Lesson Plan

Poetry of The Great War: From Darkness to Light

John Singer Sargent's, Gassed (1919)
Photo caption

John Singer Sargent's, Gassed (1919)

The historian and literary critic Paul Fussell has noted in The Great War and Modern Memory that, "Dawn has never recovered from what the Great War did to it." With dawn as a common symbol in poetry, it is no wonder that, like a new understanding of dawn itself, a comprehensive body of "World War I Poetry" emerged from the trenches as well. This lesson brings history and poetry together to examine the experiences of those who fought and the psychological, emotional, and physical consequences of war beyond the battlefields.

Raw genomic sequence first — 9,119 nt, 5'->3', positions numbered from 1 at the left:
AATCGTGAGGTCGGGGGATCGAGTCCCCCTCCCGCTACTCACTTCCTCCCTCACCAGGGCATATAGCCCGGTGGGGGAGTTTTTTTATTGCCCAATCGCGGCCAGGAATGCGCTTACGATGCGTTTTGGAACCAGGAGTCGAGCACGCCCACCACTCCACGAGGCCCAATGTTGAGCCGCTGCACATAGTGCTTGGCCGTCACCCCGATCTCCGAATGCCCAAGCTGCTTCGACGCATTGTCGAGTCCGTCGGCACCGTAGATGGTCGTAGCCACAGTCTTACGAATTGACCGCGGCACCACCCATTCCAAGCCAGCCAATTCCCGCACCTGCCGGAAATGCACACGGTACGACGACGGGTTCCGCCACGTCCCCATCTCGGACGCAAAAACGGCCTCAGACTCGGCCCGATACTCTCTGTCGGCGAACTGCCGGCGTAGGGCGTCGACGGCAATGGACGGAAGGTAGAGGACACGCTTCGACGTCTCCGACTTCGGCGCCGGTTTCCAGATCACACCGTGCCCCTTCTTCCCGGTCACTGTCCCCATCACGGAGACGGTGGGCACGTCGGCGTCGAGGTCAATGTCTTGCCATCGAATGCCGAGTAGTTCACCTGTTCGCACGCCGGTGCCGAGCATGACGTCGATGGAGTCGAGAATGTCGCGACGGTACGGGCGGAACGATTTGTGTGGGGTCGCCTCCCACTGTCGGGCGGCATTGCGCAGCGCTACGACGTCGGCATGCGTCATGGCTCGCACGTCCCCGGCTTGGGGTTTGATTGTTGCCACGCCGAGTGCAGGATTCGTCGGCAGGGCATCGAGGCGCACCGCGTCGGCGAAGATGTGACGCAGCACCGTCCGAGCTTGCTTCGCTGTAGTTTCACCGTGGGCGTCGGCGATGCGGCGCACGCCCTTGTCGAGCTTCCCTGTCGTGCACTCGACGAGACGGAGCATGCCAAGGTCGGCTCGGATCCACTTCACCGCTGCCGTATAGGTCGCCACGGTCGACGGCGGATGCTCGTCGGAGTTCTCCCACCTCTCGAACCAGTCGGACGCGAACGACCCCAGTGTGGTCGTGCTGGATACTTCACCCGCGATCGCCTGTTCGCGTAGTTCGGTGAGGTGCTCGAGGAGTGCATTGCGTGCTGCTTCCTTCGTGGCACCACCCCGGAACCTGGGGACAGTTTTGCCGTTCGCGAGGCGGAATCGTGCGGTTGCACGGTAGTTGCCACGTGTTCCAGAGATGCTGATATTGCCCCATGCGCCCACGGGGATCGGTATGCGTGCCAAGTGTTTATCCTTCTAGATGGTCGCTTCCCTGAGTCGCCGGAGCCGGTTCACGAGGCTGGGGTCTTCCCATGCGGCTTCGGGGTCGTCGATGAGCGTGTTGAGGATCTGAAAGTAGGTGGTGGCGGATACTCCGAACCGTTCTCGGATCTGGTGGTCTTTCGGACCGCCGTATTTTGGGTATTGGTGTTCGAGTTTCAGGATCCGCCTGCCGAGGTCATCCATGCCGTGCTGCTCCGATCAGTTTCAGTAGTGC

Guiding Questions

How are poetic devices used to present and interpret WWI?

What is the relationship between a poem's form and its content?

What unique qualities do poems possess for expressing emotions and perspectives?

Learning Objectives

Students will explore the historical context of "World War I poetry.

Students will be able to define and understand in context common poetic devices.

Students will be able to compare and contrast poems via active class discussion.

Students will be able to provide a well-supported, written analysis of the relationship between a poem's form and its content.